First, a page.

Products May Make You Happy — But Experiential Brands Make You Happier
Jonathan Kenyon, Co-Founder
Jonathan Kenyon, Co-Founder
Over the course of the pandemic, I learned that washing my hands 20 times a day really, really does not make me happy. Washing my hands with Dally hand wash, however, does give me small moments of joy throughout my day. Yet it’s not the physical act of washing my hands itself, but the experience that Dally creates around doing so.
Dally’s entire brand and product experience is based around the idea of slowing down, inviting you to pause and take in the experience of washing your hands. Yes, the packaging design is part of it, but so is the satisfying feeling of pushing down the pump and receiving that evocative scent of fresh Cyprus. When combined, it creates a sensorial experience that delivers on the brand’s mission of slowing people down. It transports you to a time and place in nature where you connect with your true self, still and at peace.
Even Dally’s website evokes this whimsical, carefree feeling. Scroll down the page and watch how the brand name elegantly and calmly stretches and flows. That is an experiential brand done well. A cohesive brand experience, no matter where you engage with it.
Wait, am I still talking about hand soap?
Yes, yes I am. When I use Dally’s products I do feel teleported to that place of serenity. It’s like I’m microdosing on serotonin every time I wash my hands, which, let’s face it, has been a lot.
The Power of an Experiential Brand
Brands that create experiences around their products inspire feelings of gratitude in consumers. When you feel gratitude towards a brand and the experience it offers you, you’re much more likely to revisit (and purchase) that brand and its products time and time again. If the Dally product range extends to laundry detergent, I’ll be buying it because I now have an emotional connection with the brand. That’s the power of a great experiential brand.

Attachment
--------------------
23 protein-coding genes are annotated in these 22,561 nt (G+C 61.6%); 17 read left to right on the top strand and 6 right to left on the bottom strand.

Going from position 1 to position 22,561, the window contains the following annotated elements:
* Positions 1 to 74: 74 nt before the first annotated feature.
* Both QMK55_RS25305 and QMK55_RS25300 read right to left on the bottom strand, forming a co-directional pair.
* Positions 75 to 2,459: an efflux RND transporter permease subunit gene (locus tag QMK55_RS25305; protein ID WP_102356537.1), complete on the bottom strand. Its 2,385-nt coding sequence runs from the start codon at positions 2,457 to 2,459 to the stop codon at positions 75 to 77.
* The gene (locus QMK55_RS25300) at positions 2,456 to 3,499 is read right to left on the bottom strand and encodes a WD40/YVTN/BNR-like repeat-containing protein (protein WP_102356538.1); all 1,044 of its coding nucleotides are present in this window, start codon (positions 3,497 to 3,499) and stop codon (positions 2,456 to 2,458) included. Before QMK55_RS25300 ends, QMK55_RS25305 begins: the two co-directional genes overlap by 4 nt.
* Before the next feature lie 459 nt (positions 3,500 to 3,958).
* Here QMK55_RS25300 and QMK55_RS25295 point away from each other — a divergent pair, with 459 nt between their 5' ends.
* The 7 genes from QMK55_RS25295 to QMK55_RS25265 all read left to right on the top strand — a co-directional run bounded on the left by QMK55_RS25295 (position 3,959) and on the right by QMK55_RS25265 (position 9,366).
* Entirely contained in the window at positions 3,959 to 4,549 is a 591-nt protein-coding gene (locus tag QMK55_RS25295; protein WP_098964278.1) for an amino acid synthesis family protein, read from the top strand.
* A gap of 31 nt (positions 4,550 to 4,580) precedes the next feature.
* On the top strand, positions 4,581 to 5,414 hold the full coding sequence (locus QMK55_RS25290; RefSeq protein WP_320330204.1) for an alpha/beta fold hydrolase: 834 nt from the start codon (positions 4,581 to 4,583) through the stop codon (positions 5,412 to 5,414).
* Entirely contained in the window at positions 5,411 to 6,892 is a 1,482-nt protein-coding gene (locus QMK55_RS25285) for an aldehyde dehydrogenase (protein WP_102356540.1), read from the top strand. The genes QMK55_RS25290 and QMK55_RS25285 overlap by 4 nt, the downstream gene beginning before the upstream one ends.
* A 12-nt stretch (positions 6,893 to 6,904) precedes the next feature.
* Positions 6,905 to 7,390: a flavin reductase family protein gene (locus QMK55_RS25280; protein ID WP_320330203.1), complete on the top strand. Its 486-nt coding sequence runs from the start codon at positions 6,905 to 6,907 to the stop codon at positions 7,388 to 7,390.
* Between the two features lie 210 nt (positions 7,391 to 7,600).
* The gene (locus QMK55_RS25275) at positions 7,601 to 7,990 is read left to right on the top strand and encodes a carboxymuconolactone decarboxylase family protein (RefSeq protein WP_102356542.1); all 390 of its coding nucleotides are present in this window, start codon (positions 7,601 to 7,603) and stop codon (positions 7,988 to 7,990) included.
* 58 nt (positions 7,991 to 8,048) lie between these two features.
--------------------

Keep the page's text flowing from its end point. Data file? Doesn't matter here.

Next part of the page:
Think Digital First
Dally’s website is a good example of how an experiential brand can be applied cohesively across touchpoints, and taking a digital-first approach has become more crucial than ever for brands to succeed. It’s not as if they’re working with a huge marketing budget, but they have made use of every opportunity.
When we partnered with PepsiCo Design & Innovation to celebrate football’s enduring role in global popular culture (during the pandemic, too), we knew immediately that the subject demanded a digital-first approach.
Football (or soccer, depending on where you are in the world) isn’t just a sport that fans casually follow. For billions of people around the world, football is in the very fabric of their DNA. The game itself is just part of the experience. Its extension into global culture, where play never really stops, is the bigger picture.
One of the great aspects of a digital-first experience is that it does away with geographic boundaries. With the global reach of football in mind, and the passion that the beautiful game ignites in fans, we saw a strong correlation with another global unifying entity — music. Taking inspiration from Pepsi’s roots in championing great entertainment, we delivered a digital-first campaign that marries the magic of music with the excitement of a world-class player line-up to create emotional connections with fans all around the world.